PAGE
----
- Easily the best part of this game is adjusting to the enemies and locations that pop up. It creates great discussions between the players as you attempt to figure out the best way to approach the puzzle.
- If you enjoy games that allow you to create your own decks, you’re probably going to love this game. With expansions, you can create wildly different decks and you will need to figure out which changes you need to make to take on the different scenarios.
- The Lord of the Rings theme comes through even better than I was hoping. All of the characters, actions, and events that take place make sense and that art definitely helps to make the theme come through.
- There’s actually a very nice flow to the game once you understand how each of the phases work. After about five games, I didn’t even have to look at the flowchart anymore.
- Being able to play within the world without being required to play along storylines you already know brings both an element of excitement and suspense to an already established world.
- The artwork on the cards is ridiculously nice. The character portraits, the locations, and the action scenes on the event cards all look fantastic. In my opinion, it’s some of the some of the best art in the board gaming world right now.
- The Lord of the Rings: The Card Game is equally good as a solo and as a two-player game.
- This is a living card game, so the complete experience is more expensive than most other board games. This won’t be a problem for people who know that they will be investing in some of the expansions, but others might not be satisfied with only owning the base game.
- If you are unsure if you will buy some of the expansions, be forewarned that the deck construction aspects of this game are not that great if you only own the base game.
- I should also point out that you need two of the base sets to be able to play it with more than two players. That’s unfortunate since a lot of people won’t want to spend $60+ to play a card game with two or three of their friends.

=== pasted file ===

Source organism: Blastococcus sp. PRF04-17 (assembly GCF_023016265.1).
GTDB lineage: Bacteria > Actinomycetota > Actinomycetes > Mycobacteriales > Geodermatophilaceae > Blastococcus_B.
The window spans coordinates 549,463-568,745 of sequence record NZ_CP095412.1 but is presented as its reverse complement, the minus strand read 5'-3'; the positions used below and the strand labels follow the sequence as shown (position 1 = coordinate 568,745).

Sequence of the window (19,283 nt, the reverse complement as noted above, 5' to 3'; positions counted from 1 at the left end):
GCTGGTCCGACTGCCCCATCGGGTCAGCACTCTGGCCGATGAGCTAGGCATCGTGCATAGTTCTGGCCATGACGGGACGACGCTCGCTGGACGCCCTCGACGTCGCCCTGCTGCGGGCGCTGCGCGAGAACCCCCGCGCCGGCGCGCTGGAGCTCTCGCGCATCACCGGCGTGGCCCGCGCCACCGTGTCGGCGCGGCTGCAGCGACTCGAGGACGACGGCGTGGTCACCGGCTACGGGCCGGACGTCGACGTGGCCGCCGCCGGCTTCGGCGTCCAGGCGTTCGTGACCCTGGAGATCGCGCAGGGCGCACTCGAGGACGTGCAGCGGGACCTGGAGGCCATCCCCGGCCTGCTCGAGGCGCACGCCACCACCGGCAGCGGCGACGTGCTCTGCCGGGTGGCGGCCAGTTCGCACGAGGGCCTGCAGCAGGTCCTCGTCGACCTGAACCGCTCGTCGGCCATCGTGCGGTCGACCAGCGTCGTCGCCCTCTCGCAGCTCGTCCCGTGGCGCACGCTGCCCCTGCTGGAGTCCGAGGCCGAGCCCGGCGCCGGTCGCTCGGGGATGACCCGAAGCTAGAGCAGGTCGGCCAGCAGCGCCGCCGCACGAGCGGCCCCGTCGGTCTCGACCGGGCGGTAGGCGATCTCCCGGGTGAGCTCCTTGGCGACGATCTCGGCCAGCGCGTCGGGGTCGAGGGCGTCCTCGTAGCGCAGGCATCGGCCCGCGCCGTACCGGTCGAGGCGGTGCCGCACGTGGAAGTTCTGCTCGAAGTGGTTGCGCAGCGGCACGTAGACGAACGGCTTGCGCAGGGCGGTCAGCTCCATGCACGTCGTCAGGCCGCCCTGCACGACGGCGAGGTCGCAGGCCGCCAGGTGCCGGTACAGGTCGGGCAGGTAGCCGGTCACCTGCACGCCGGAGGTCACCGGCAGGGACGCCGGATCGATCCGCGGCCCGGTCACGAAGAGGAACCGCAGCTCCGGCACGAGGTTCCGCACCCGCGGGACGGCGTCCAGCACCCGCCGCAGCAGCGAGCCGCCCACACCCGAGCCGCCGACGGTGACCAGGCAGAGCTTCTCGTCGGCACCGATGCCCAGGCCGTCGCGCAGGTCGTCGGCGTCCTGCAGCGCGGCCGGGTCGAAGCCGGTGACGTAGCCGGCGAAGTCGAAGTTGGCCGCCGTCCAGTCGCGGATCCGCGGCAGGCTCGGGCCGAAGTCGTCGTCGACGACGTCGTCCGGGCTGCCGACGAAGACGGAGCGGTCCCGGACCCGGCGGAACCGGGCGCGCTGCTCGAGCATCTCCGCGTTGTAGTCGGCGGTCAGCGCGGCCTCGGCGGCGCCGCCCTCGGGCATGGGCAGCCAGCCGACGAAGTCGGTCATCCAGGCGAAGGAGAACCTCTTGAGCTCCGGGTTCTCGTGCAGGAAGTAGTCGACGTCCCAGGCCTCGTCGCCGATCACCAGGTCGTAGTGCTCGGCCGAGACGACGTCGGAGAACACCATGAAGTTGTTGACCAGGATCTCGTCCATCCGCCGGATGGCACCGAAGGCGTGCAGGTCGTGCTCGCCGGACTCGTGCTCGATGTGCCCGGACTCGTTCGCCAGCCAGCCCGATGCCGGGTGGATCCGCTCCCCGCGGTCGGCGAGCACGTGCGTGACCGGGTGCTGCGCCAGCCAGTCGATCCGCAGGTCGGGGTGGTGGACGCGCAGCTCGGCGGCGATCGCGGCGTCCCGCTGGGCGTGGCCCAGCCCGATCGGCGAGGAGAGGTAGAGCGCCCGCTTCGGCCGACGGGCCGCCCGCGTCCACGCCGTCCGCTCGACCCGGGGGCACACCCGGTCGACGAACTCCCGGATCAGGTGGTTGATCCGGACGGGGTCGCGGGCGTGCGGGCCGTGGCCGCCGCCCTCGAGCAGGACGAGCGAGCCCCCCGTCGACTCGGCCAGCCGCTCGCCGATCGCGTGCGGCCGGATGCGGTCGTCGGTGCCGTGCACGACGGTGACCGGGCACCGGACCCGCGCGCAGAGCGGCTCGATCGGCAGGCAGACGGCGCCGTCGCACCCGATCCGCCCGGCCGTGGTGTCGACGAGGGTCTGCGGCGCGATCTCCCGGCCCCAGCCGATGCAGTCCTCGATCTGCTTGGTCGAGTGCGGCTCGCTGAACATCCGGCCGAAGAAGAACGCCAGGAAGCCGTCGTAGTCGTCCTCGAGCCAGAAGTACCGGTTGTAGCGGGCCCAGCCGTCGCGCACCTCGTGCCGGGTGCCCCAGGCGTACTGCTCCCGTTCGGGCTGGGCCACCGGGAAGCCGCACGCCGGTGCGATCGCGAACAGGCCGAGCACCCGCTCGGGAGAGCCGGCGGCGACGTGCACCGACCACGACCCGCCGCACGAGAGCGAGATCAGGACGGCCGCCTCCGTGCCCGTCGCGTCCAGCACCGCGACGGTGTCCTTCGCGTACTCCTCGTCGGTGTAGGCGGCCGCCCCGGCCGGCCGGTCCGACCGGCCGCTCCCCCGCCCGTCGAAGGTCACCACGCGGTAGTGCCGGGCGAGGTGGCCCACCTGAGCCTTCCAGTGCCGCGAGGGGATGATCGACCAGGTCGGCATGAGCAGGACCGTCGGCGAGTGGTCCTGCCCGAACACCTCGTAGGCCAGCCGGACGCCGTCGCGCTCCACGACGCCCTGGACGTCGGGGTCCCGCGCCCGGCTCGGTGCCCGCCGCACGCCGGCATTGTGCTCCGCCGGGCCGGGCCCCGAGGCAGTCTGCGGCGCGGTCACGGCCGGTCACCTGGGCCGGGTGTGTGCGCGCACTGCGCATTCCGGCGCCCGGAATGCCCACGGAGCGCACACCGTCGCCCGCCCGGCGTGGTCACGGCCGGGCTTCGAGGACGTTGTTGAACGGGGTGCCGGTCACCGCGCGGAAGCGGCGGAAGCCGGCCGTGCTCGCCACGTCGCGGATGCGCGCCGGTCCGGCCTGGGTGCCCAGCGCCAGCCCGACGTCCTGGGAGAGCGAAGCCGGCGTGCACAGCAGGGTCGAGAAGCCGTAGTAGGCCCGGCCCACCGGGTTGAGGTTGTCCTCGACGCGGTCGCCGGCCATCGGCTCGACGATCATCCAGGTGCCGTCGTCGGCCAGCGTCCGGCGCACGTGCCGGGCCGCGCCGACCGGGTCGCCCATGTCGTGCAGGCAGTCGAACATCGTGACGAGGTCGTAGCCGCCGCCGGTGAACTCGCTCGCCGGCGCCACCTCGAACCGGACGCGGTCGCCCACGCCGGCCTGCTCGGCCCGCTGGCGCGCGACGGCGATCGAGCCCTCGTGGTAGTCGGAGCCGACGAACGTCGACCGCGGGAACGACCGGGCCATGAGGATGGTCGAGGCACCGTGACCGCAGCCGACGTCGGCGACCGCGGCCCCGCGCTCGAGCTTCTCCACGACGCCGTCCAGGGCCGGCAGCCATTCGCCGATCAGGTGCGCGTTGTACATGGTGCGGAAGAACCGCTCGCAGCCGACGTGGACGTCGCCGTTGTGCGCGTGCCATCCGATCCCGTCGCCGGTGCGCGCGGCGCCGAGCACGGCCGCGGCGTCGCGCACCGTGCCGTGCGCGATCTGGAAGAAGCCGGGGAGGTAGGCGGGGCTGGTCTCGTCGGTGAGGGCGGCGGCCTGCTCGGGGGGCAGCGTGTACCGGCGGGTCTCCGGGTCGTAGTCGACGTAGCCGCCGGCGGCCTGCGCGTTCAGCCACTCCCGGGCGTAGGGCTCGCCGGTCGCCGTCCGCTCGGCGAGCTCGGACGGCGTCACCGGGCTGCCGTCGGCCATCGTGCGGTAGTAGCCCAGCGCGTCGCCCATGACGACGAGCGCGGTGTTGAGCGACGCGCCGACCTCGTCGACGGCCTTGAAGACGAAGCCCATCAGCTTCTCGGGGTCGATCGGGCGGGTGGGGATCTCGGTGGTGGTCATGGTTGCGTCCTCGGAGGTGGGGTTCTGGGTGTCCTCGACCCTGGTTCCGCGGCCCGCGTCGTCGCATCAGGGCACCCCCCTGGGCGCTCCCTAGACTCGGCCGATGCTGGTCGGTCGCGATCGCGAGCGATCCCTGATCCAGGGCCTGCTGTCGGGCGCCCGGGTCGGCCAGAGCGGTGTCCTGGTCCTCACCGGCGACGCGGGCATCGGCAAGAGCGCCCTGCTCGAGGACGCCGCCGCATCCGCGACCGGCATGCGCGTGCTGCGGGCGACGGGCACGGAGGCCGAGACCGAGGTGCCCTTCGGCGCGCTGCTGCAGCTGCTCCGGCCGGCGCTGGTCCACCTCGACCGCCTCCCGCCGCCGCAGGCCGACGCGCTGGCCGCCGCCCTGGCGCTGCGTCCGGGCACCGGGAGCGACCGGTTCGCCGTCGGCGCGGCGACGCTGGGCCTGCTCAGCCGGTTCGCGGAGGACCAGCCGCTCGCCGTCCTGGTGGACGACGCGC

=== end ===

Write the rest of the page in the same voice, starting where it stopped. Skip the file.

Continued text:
The Lord of the Rings: The Card Game has some similarities to Warhammer Quest: The Adventure Card Game, but they’re not as similar as I expected. If you like the Lord of the Rings theme and enjoy deck building, then you can definitely own both.
Does my group enjoy this game? Well, six of us have played it (in teams of two) and we’ve all had a great time playing through the scenarios. I think I liked it the most since I happen to be the biggest LOTR fan in the group, but everyone enjoyed the mechanics and the way the designers created a legit adventure game in card game form.
I like the challenge that most of the scenarios present and I really enjoy the deck-construction aspect of the game. It has beautiful artwork, cool new storylines, and you can even play it on your own (a lot of people actually prefer to play it as a solo game). There isn’t a ton of replay value in the base game, though, which is why I recommend buying at least a couple of The Lord of the Rings: The Card Game expansions with it if you know it’s a game you will enjoy.
Update 1: The Lord of the Rings: The Card Game is now on our favorite co-op games list and it is one of our top two-player co-ops.
Update 2: It’s also been added to our Best Art list!
Update 3: It’s also high up on the Best Adventure Games list!
The Lord of the Rings: The Card Game Links
BGG | Amazon | CoolStuffInc | eBay